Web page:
Wednesday, March 23, 2016

Today's Work Session

I had planned to go to the Work Session today.  As you may recall, it was to include Advanced Learning but that got pulled. 

The line-up of topics includes the Families & Education Levy which is the their first topic.  Their presentation's page 8 is an interesting pie chart showing the different areas of education they fund and how much. 

Early Learning and School Readiness  $7.7M  27%
Elementary Academic Achievement  $6.4M  22%
Middle School Academic Achievement  $5.9M  21%
High School Academic Achievement  $2.6M  9%
Student Health  $6.3M  22%

I'd have to ask about the Early Learning and School Readiness portion and how much includes pre-K.  Early Learning is generally defined at pre-K to 2nd or 3rd.  I raise the issue because the City now has its own Pre-K levy so it would be good to know how that spending breaks out because of the new levy.

This is certainly important:

Last summer, DEEL funded 12 summer programs serving more than 1,000 elementary and middle school students across18 sites. 

I don't know how many parents/citizens know that if the City wasn't funding summer school, there wouldn't be any.  I wish there were more dollars for high school summer school for students who either need to catch up or want to get a requirement out of the way so they can take an elective during the school year.

But I didn't know about this:

Growth mindset training for staff at the elementary, middle and high school levels, helping teachers help students to develop key 21stcentury learning skills, including persistence, effort & self-

I'd love to see the documentation on what this looks like because that's a large and overarching kind of training for every single teacher in our district.

This was also important to see in Next Steps:

New SPS/DEEL partnership process

We've seen from the City's Pre-K process that they have some interesting ideas about what "partnership" looks like.  As well, I have been hearing about the Mayor's remarks during a race and equity discussion.  He sure sounds like a guy getting ready to take over the district.  There are plenty of things the city could address on race and equity - from the city side - without getting directly involved in running the district.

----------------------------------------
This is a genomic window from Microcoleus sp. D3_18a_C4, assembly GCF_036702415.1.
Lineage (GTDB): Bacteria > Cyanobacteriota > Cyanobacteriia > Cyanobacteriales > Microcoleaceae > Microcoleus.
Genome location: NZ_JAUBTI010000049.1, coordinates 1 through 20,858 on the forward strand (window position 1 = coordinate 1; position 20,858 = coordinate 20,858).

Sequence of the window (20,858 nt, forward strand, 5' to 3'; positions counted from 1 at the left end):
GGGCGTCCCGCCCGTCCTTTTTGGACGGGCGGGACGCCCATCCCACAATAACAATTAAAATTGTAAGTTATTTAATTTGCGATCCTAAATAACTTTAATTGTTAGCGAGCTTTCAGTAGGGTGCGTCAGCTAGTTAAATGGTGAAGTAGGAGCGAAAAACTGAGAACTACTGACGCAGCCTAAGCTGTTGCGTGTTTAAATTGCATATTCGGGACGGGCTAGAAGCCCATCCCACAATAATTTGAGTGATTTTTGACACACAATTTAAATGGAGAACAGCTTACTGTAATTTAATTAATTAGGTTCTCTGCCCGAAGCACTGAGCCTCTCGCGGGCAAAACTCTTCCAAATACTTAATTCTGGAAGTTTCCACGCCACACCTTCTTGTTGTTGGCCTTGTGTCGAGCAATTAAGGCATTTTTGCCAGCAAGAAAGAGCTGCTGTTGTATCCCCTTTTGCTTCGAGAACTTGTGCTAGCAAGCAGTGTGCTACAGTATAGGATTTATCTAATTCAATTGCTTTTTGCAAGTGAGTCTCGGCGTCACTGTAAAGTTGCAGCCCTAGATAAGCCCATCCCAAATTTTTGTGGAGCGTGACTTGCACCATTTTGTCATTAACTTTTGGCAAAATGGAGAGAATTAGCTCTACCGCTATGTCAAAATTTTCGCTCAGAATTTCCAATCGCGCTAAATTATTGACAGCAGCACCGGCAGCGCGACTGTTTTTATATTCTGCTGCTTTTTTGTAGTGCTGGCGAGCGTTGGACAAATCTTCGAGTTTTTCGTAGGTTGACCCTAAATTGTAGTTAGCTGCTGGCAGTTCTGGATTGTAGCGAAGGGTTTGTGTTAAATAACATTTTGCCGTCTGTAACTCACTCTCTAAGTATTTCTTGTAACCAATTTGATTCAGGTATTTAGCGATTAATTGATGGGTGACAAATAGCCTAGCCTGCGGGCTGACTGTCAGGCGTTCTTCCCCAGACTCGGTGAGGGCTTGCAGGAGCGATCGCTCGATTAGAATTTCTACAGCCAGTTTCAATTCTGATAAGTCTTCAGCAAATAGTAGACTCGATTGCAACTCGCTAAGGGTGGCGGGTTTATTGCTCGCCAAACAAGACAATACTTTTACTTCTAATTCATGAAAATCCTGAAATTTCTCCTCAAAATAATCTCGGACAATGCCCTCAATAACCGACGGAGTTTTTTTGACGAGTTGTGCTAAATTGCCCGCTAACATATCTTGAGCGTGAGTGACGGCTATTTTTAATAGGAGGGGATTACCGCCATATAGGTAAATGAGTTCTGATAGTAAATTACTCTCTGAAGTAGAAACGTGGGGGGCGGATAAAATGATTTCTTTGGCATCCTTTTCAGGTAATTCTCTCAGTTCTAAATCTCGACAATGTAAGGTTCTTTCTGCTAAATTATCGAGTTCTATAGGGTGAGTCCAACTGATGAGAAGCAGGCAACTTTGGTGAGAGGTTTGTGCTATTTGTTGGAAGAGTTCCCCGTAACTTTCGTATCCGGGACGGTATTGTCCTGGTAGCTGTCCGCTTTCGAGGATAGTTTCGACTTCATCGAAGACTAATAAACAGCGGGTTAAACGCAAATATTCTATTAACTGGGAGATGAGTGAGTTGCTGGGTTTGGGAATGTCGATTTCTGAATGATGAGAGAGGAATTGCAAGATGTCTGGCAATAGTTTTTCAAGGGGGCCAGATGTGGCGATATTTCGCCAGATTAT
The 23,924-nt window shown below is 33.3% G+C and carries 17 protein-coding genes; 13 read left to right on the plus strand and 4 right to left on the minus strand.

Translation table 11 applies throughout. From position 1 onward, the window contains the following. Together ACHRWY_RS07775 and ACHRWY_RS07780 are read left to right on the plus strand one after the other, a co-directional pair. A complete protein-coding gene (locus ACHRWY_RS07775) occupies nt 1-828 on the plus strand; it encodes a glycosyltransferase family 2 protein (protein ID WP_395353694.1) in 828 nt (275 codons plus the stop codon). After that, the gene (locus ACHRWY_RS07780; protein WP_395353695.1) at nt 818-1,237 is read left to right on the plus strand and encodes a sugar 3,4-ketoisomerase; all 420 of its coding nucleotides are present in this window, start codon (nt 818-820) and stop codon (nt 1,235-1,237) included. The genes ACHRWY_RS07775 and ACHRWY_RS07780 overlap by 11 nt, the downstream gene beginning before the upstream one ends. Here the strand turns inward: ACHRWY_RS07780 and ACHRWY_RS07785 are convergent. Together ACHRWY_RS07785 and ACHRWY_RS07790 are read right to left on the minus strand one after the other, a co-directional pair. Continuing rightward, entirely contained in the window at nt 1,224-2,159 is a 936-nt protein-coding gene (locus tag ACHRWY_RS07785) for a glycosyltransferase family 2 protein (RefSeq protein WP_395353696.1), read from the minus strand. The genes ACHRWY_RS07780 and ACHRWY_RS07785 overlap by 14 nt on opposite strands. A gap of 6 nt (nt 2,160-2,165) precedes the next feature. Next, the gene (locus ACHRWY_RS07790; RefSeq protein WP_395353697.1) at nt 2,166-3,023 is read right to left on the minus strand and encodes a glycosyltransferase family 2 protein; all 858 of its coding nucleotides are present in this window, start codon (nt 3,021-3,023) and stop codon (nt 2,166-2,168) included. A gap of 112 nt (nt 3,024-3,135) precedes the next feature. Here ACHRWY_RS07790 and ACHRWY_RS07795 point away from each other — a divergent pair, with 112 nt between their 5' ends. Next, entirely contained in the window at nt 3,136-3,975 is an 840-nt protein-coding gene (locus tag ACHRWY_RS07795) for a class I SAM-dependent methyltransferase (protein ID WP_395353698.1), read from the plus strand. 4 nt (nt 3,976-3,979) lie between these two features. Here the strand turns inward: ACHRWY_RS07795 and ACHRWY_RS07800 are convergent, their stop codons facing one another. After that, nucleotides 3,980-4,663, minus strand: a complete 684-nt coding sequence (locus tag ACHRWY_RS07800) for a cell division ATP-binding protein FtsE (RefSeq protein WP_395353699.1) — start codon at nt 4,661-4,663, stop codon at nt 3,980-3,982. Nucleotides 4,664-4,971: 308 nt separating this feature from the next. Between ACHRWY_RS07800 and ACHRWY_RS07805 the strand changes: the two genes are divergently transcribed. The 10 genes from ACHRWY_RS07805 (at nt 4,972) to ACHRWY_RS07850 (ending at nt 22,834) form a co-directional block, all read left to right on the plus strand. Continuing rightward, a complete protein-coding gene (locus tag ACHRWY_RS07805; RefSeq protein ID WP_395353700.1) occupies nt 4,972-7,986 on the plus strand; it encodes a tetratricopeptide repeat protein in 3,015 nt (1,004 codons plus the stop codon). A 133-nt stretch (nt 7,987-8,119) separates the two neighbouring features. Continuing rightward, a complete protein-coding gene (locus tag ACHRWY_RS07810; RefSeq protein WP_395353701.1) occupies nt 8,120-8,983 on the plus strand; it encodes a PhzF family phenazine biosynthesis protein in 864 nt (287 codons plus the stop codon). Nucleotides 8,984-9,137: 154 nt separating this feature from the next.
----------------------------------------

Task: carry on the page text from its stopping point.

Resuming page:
Then there's the next portion of the Work Session.  The presentation is labelled:

Building a Shared Understanding of Policy and Superintendent Procedure 2200:Equitable Access to Programs & Services

but the agenda calls it:

Program Changes - Process, Communication, and Decision- Making 

This should be a Work Session all by itself because the presentation is very long and very involved. I have to wonder how directors will work in their own questions.  I mean no disrespect - truly - but I find the presentation to be somewhat incoherent.  For example, for Highly Capable, they only list APP schools with no mention of Spectrum BUT, just a couple of slides later, it's mentioned in passing with other programs that they lump together. 

I just don't know if it's worth it to go down there and sit thru it all.

The last part of the Work Session is, once again, on Special Education.

- By October 31, 2016, implement successfully 100% of the Special Education Memorandum of Understanding with OSPI requirements, including the recovery of IDEA Part B funding withheld.
- the state is due to give back $3M withheld and this presentation reports that the NW and SW regions had their scheduled visits and received $500K each from that sum.
- Slide 9 on principal feedback is heartening.


I consistently hear from Sped parents that they are not seeing these changes for their own students.  There is virtually nothing in the presentation about how the end-users - the parents - feel about all this activity.


Charlie Mas said...

Here's the thing about program placement. It doesn't matter if the element that is changing is determined to be a school, a service, a program, a curricular focus, a classroom, or whatever. If the decision means that kids who were going to school in one place start going to school in another place, and the decision was made at the District level, it is program placement.

The procedure may make distinctions between schools, services, and programs, but the policy does not.

Anonymous said...

The thing about OSPI. 100% of the MOU - is about SPS doing all the paperwork so that the district is liable for nothing at all. So that OSPI doesn't get in trouble for its perennial position of doing nothing at all. OSPI seeks to do nothing - but to ensure that the district promises nothing. EG. IEPs are supposed to basically have nothing in them nowadays. No minutes, no programs type, no school choice, no ratios of service - basically nothing that would ever get anybody in trouble. That way, if there's a ever complaint, OSPI can say - "Yup. You were promised nothing in your IEP and you got it. We aren't giving out Cadillacs you know. You get a floor of opportunity. And on the floor you will stay."


Charlie Mas said...

Here's what the policy says:
"This policy addresses actions to make changes to existing programs or services, the development of new programs or services, the replication of existing programs or services, as well as the closing and/or relocation of existing programs or services throughout the district, to the extent that those programs or services have an impact on budgets, hiring or placement of staff, or on space within a building."

Since the EEU decision, the InterAgency decision, and the Middle College decision all had impacts on budget, placement of staff, and space within a building, they should all have been reported.